Chips play a large part in the Scarborough economy and not just in the multitude of fish and chip shops on the Foreshore. McCains continue to invest and expand their chip factory between Eastfield and Cayton and Plaxton Coachbuilders are another who continue to survive. Scarborough isn’t natural territory for businesses seeking nationwide coverage as the A64 remains a long running sore with its single carriageway for much of the journey from York. Progress is glacial despite the local MP serving three years as Minister for Transport (hasn’t he heard of porkbarrelling?). A new departure for Scarborough is the arrival of the University of Coventry which has recently invested significant amounts into a new campus 'CU Scarborough' which will bring some further changes to the demographics of Scarborough town. The frequency of the railway service to York is being doubled which may attract new people who won’t rely on the town for employment.
Once outside the Scarborough environs the constituency follows the Derwent Valley to the west with its string of pleasant villages which are all reliably Conservative. To the north the landscape changes rapidly to rugged moorland. The civil parish of Fylingdales covers a vast area of moorland as well as the charming seaside village of Robin Hood’s Bay. All reliably Conservative but relatively tiny electorates. One disruption to this rural scene was the establishment in 2015 of the Woodhead Mine shaft just south of Whitby as part of a major extraction of potash which promises thousands of jobs and a 23 mile long tunnel. Progress has recently stalled.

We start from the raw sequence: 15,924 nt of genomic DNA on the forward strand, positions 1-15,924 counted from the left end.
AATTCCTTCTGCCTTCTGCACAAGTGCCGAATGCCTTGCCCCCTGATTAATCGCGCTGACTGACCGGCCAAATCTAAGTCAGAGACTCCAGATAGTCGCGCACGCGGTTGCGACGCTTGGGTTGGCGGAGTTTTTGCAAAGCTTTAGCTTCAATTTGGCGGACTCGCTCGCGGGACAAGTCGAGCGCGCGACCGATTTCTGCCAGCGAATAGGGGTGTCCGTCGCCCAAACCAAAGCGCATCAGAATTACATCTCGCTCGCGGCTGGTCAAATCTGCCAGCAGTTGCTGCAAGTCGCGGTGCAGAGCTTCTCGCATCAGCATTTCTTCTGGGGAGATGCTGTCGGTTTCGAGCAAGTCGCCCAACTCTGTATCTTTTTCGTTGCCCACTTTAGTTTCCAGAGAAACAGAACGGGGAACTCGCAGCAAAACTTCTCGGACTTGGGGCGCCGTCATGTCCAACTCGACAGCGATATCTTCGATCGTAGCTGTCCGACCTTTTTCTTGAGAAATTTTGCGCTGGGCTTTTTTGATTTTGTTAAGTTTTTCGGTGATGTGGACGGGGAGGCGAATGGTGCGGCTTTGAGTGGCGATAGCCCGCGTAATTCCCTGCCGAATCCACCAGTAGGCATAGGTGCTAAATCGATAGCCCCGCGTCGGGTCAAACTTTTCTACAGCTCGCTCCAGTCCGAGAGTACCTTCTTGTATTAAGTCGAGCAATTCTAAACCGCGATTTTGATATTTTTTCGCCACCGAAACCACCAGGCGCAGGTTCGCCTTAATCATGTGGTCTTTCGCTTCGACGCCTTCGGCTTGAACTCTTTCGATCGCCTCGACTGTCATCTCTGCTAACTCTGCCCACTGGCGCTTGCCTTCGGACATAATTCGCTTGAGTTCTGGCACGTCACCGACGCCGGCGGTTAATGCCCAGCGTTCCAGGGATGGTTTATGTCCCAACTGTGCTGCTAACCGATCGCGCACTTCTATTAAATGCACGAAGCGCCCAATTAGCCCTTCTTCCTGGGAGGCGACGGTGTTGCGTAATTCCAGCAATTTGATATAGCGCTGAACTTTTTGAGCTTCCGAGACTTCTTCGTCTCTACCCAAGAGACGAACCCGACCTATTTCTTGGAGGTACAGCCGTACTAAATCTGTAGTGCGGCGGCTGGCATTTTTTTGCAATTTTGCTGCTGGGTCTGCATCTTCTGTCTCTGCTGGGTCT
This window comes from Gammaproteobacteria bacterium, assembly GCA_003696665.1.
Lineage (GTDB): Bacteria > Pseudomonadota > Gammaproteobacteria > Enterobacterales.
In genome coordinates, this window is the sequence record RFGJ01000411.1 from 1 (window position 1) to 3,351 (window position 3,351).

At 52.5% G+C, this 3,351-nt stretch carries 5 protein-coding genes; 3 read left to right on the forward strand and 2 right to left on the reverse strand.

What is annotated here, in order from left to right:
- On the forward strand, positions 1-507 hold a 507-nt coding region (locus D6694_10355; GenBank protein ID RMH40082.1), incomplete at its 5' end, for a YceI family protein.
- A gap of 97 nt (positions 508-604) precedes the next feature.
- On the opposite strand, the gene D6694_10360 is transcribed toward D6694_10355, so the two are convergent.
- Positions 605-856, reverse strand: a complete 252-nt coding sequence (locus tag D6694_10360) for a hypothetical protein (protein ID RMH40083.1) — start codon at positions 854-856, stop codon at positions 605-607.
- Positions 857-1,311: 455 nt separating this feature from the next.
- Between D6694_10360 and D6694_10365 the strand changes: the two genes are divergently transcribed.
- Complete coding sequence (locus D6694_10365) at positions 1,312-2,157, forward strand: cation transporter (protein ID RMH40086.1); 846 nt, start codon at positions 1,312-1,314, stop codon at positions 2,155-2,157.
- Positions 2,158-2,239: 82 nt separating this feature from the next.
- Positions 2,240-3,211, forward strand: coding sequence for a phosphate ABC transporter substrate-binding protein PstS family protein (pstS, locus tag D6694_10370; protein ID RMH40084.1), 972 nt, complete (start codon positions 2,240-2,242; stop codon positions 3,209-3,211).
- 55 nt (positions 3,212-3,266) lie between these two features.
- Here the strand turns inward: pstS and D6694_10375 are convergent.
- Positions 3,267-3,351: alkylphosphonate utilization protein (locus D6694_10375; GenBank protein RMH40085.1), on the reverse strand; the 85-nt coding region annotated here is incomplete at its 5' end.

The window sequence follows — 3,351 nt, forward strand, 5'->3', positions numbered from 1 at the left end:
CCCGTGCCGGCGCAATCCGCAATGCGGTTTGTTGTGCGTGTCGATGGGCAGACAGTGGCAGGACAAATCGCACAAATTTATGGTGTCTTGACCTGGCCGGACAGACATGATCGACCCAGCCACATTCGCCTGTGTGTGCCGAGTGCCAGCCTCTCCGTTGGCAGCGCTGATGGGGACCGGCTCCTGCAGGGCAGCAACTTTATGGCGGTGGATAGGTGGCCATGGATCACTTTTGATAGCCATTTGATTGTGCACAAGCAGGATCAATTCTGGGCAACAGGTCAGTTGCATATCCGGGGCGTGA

Whitby itself is some 20 miles from Scarborough but has much in common: a coastal destination for day trippers and holiday makers; ancient buildings clinging to a promontory and relatively poor transport links. Whitby has plenty of literary connections and makes much of its Gothic heritage for those who visit. The relative remote location of Whitby means its residential population is quite varied and not prosperous as a whole. This means its politics isn’t fixed. There are some small but comfortable housing estates out west near to Sneaton Castle which makes the new Mayfield ward the most Conservative leaning. West Cliff ward elected one Labour and one Conservative in 2019 while Streonshalh ward covering eastern Whitby elected two Labour councillors.